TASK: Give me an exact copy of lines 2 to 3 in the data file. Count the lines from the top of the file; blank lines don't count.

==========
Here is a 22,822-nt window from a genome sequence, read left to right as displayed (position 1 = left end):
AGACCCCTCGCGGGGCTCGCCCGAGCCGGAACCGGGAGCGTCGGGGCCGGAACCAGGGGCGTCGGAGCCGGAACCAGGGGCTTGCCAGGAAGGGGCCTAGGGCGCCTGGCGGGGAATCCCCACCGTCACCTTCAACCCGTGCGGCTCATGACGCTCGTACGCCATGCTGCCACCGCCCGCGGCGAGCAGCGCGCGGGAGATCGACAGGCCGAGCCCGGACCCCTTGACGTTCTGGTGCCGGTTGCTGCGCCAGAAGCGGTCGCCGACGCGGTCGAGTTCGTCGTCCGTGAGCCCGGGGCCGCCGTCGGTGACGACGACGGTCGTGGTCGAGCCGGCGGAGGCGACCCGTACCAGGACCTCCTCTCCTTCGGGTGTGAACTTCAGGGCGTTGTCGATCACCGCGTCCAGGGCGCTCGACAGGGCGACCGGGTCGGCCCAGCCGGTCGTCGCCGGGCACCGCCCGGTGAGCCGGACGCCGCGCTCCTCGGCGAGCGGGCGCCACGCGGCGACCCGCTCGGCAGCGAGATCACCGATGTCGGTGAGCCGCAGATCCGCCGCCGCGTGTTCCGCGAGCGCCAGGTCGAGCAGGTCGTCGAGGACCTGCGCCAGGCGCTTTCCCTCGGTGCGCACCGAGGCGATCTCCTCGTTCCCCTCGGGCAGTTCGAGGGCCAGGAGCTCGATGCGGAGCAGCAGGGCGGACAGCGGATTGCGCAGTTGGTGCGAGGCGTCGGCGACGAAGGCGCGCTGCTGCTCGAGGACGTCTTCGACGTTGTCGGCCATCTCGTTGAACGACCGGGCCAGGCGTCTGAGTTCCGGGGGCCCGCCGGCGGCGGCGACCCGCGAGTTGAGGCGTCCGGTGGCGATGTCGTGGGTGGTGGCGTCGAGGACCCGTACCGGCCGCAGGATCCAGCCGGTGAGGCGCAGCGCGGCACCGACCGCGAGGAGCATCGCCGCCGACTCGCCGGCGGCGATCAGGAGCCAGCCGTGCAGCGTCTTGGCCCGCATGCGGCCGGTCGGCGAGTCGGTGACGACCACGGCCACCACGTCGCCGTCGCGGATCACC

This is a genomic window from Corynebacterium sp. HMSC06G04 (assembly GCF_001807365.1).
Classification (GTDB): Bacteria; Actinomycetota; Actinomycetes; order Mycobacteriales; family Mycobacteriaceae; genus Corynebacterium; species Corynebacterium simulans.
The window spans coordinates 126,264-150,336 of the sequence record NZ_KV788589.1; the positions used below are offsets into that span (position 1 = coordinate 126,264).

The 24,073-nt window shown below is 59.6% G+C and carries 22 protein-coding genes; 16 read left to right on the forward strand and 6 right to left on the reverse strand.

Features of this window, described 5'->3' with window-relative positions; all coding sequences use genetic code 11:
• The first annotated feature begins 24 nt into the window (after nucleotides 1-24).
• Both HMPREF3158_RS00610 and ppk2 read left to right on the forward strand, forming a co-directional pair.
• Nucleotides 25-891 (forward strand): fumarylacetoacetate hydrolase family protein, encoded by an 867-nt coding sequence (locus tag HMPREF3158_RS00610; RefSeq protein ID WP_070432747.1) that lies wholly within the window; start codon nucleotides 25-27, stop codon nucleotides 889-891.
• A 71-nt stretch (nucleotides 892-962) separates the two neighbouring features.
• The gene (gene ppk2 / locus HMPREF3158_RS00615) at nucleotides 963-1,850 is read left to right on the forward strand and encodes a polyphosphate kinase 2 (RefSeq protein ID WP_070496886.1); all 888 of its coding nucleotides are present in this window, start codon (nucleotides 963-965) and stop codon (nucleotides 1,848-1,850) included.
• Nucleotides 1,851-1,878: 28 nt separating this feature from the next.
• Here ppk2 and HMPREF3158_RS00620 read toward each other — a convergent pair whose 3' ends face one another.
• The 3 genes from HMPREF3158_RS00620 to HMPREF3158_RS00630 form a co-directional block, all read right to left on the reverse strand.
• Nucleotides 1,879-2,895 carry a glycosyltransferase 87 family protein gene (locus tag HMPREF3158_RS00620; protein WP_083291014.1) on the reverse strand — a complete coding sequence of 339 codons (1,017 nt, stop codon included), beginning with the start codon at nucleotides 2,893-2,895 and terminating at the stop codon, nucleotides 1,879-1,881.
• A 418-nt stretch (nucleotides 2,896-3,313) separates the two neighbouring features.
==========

AGACCCCTCGCGGGGCTCGCCCGAGCCGGAACCGGGAGCGTCGGGGCCGGAACCAGGGGCGTCGGAGCCGGAACCAGGGGCTTGCCAGGAAGGGGCCTAGGGCGCCTGGCGGGGAATCCCCACCGTCACCTTCAACCCGTGCGGCTCATGACGCTCGTACGCCATGCTGCCACCGCCCGCGGCGAGCAGCGCGCGGGAGATCGACAGGCCGAGCCCGGACCCCTTGACGTTCTGGTGCCGGTTGCTGCGCCAGAAGCGGTCGCCGACGCGGTCGAGTTCGTCGTCCGTGAGCCCGGGGCCGCCGTCGGTGACGACGACGGTCGTGGTCGAGCCGGCGGAGGCGACCCGTACCAGGACCTCCTCTCCTTCGGGTGTGAACTTCAGGGCGTTGTCGATCACCGCGTCCAGGGCGCTCGACAGGGCGACCGGGTCGGCCCAGCCGGTCGTCGCCGGGCACCGCCCGGTGAGCCGGACGCCGCGCTCCTCGGCGAGCGGGCGCCACGCGGCGACCCGCTCGGCAGCGAGATCACCGATGTCGGTGAGCCGCAGATCCGCCGCCGCGTGTTCCGCGAGCGCCAGGTCGAGCAGGTCGTCGAGGACCTGCGCCAGGCGCTTTCCCTCGGTGCGCACCGAGGCGATCTCCTCGTTCCCCTCGGGCAGTTCGAGGGCCAGGAGCTCGATGCGGAGCAGCAGGGCGGACAGCGGATTGCGCAGTTGGTGCGAGGCGTCGGCGACGAAGGCGCGCTGCTGCTCGAGGACGTCTTCGACGTTGTCGGCCATCTCGTTGAACGACCGGGCCAGGCGTCTGAGTTCCGGGGGCCCGCCGGCGGCGGCGACCCGCGAGTTGAGGCGTCCGGTGGCGATGTCGTGGGTGGTGGCGTCGAGGACCCGTACCGGCCGCAGGATCCAGCCGGTGAGGCGCAGCGCGGCACCGACCGCGAGGAGCATCGCCGCCGACTCGCCGGCGGCGATCAGGAGCCAGCCGTGCAGCGTCTTGGCCCGCATGCGGCCGGTCGGCGAGTCGGTGACGACCACGGCCACCACGTCGCCGTCGCGGATCACC

This is a genomic window from Corynebacterium sp. HMSC06G04 (assembly GCF_001807365.1).